”One day some gun will silence me and it will not be held by an outsider but by the son born in the womb of this very society, from a woman with whom my history is shared.”
The quote above is from Rajani Thiranagama just few months before her assassination in 1989. She was assassinated by the people she sought to represent. While this event occurred 31 years ago, it begs the question where do women in Sri Lanka stand now, especially after the Sri Lankan Civil War?
Rajani was an individual who loved peace, order, equality and strove for a harmonious society. What made her memorable was her courage to realize this philosophy into reality. When the Liberation Tigers of Tamil Eelam (LTTE) betrayed her hope for peace for the people of Jaffna, she officially cut ties with the organization. She was forced to flee to the United Kingdom with her children shortly afterwards.
In the 2005 documentary “No More Tears Sister” it was mentioned how Rajani felt like evading the conflict and moving far away. However, for the people of Jafffna, she overpowered her fear and returned to Sri Lanka.
When atrocities committed by the Sinhalese government, the LTTE militants and the Indian peacekeeping forces peaked, Rajani along with fellow university colleagues formed an organization that criticized the actions of the atrocious groups and strove to achieve basic rights for the people of Jaffna. She also documented each and every local woman whose male family members were either killed or missing, and highlighted their plight. She compiled her report and named it “No More Tears Sister.”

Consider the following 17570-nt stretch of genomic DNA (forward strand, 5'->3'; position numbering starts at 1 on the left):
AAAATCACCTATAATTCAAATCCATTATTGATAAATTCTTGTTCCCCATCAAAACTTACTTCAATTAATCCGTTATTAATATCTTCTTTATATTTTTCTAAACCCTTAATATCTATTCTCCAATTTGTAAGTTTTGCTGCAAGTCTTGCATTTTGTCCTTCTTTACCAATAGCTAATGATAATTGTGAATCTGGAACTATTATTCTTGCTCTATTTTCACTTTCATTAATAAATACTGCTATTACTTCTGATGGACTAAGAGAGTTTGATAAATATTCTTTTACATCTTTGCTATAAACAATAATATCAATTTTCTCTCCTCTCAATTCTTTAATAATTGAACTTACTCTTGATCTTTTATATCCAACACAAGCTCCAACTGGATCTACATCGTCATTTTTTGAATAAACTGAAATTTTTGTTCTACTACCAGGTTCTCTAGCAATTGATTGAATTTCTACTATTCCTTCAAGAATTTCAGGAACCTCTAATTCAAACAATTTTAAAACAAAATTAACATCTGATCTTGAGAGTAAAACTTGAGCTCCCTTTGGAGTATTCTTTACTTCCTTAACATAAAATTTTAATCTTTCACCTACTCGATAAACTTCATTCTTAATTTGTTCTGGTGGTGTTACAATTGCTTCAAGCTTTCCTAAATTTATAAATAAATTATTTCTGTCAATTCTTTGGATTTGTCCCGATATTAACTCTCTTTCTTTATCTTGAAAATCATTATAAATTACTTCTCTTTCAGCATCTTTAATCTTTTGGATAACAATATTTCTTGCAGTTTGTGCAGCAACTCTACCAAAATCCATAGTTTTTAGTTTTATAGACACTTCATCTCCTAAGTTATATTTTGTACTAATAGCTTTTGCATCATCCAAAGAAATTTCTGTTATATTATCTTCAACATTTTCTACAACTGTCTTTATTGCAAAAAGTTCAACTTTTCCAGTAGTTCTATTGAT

Looking into the situation post-war, according to an article by United Nations Women, there is underrepresentation of women in political and public decision making in Sri Lanka. Even though it claims that women are 56% of voters, there is only 5% representation through legislators. The source of such plight is considered to be lack of educational opportunities and lack of encouragement of women in decision-making.
During the civil war, political movements and organizations that strove for peace were initialed by women, such as Mother’s Front. However, after the war, hardly any such large-scale representation of female participation is evident. In consequence of poor representation, laws in the country discriminate against women. To give some examples, marital rape remains legal, there are discriminatory legal restrictions on women in the workforce and limitations have been imposed in relation to inheritance and property.
In a common-sense point of view, women are linked with peace. Due to perceiving their roles as nurturers, women are considered to be effective mediators. Ironically this role seems to be limited to only resolving conflicts at the familial level or just remains unsung as “unofficial” contributors to their communities. There are few instances of the official recognition of women in the peace-building process as well as much less encouragement of their role in it.
During the period of the Sri Lankan Civil War, women suffered the most. They had to go through the trauma of losing their children, husbands, fathers and brothers throughout the conflict. In those times of helplessness, they had to gather courage and run their household. As they have experienced the state of vulnerability during the war, they know the value of peace.
This is why there is a need to empower, encourage and acknowledge women in their potential to take on roles in the peace-building process. The first step towards it can be through proper representation, especially in decision-making. Peace can be only achieved through equal access to opportunities and proper representation.
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